Example:
using System;

namespace TypeConversions
{
    class Program
    {
        static void Main(string[] args)
        {
            string s = "1";

            int i = (int)s;

            Console.WriteLine(i);
            Console.ReadLine();
        }
    }
}

In situations like these we need a different mechanism of conversion.

C# provides us with two options:

  • Parse() method
  • Convert class
Convert primitive value types with Parse()

All the primitive value types have the Parse() method. It takes in a string as an argument between the parentheses and tries to convert it to the target type.

Syntax:
int.Parse( variable_to_convert )
Example:
using System;

namespace TypeConversions
{
    class Program
    {
        static void Main(string[] args)
        {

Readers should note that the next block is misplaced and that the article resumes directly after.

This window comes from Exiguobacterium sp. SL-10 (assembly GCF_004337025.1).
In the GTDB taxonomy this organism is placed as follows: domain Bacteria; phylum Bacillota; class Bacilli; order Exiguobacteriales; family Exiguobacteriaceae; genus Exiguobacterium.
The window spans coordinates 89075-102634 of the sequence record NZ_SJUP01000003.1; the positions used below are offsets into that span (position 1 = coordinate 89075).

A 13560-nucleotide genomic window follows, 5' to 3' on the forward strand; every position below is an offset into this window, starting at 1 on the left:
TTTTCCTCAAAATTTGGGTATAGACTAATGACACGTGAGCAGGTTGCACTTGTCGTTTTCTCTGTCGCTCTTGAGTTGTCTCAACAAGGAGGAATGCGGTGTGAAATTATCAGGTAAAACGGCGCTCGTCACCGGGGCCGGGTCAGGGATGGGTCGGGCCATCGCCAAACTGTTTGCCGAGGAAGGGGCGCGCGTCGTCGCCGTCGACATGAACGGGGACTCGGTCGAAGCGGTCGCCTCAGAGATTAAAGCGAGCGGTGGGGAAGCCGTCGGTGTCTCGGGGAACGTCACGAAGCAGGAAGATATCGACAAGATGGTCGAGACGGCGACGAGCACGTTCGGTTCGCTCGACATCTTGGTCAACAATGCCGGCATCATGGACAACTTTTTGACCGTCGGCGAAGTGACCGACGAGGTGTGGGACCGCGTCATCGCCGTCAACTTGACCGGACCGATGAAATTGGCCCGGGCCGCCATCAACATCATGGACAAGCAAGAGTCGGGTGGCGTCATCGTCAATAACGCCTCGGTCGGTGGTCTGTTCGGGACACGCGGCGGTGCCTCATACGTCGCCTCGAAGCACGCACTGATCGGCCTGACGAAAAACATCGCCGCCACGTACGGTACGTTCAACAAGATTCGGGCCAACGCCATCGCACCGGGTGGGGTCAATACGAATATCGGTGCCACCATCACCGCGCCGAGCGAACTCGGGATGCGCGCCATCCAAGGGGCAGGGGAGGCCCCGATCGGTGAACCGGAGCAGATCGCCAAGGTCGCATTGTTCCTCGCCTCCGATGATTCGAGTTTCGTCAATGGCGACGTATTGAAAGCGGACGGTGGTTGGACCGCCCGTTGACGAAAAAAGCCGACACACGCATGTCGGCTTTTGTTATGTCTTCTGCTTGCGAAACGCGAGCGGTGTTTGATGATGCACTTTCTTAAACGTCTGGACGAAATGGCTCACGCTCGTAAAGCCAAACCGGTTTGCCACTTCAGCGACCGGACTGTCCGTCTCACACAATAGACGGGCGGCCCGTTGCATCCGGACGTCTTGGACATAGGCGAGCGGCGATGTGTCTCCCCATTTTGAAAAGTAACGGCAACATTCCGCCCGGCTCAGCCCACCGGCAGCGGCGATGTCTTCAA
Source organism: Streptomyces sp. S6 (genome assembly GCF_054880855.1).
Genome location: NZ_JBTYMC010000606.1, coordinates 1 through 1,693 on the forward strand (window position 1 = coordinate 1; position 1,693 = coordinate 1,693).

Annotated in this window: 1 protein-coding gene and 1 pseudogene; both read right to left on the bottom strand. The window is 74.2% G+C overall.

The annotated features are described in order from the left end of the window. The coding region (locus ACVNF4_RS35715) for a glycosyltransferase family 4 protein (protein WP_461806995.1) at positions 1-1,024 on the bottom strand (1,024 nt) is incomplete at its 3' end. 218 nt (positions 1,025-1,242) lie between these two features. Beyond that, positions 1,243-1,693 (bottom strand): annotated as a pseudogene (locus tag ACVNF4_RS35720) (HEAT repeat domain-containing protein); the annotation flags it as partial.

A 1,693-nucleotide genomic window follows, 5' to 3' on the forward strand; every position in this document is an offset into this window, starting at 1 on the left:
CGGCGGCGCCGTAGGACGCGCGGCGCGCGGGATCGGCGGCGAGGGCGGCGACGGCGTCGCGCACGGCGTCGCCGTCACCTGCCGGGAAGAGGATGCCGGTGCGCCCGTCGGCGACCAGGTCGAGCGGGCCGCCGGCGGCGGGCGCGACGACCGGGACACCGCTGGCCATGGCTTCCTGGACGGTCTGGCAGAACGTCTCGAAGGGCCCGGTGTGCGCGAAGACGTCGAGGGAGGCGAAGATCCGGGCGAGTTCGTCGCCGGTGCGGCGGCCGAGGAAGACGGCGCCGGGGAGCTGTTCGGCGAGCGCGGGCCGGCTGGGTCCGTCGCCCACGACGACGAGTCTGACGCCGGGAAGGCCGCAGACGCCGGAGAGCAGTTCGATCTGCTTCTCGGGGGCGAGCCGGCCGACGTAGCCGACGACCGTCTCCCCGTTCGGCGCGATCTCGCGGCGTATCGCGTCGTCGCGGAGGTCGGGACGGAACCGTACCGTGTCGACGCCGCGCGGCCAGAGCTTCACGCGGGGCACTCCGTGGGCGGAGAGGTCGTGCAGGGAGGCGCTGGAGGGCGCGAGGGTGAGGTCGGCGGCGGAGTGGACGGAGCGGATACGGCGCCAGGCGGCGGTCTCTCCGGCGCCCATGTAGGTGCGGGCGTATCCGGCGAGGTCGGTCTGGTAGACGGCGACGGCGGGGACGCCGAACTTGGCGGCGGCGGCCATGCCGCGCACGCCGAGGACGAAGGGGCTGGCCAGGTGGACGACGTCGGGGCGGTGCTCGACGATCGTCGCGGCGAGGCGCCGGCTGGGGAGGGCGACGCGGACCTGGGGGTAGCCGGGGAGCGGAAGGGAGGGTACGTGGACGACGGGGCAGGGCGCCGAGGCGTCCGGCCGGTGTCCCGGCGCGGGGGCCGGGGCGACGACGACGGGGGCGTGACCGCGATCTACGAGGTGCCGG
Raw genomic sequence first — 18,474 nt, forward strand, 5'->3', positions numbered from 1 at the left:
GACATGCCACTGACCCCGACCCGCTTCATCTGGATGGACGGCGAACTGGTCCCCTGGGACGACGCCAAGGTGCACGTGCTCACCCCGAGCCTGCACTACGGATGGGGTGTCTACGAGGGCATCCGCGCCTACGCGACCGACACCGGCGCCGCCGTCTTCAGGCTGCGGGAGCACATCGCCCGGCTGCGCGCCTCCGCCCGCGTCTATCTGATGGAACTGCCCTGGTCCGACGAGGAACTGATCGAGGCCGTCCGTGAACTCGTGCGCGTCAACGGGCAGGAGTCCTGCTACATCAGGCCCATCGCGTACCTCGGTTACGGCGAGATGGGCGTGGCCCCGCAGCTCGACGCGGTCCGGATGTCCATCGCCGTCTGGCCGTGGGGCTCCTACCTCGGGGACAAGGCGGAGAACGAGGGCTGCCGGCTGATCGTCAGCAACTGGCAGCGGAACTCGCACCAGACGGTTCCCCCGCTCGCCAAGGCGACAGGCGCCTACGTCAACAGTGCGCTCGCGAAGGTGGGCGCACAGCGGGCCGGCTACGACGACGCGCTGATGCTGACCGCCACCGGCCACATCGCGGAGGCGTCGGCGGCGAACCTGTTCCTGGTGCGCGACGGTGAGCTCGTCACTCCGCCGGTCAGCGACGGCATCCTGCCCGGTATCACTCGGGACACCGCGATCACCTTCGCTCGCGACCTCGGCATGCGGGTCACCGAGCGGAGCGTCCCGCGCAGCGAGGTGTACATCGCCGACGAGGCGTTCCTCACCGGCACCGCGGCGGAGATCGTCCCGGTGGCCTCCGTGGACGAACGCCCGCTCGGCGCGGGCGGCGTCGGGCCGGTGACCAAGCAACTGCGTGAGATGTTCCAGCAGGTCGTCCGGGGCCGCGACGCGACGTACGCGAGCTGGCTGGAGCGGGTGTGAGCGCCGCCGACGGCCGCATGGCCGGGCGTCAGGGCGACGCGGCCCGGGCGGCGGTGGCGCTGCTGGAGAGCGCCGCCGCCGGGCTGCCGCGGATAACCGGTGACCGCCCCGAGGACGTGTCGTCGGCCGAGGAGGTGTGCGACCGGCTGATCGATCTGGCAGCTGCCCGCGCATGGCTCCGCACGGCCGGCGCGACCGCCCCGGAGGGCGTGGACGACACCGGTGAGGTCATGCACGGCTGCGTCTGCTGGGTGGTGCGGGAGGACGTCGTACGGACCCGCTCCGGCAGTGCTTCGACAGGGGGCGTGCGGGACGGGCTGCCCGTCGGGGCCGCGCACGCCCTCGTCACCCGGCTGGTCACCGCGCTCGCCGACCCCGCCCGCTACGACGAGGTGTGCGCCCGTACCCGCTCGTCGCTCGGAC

string s = "1";

            int i = int.Parse(s);

            Console.WriteLine(i);
            Console.ReadLine();
        }
    }
}

In the example above, we parse the string “1” to an actual number 1.

Convert types with the Convert class

The Convert() class is part of the .NET framework and is defined in the System namespace.

It has a bunch of functions to convert one type to another. To use it we write the word Convert, followed by a dot operator, then the function we want to use to convert. Lastly we specify the data to convert as an argument between the parentheses.

Syntax:
using System; // Remember the System namespace

Convert.ToInt32( variable_to_convert )
Example:
using System;

namespace TypeConversions
{
    class Program
    {
        static void Main(string[] args)
        {
            string s = "1";

            int i = Convert.ToInt32(s);

            Console.WriteLine(i);
            Console.ReadLine();
        }
    }
}

While the conversion in the example above was successful, type overflow can still happen.

Example:
using System;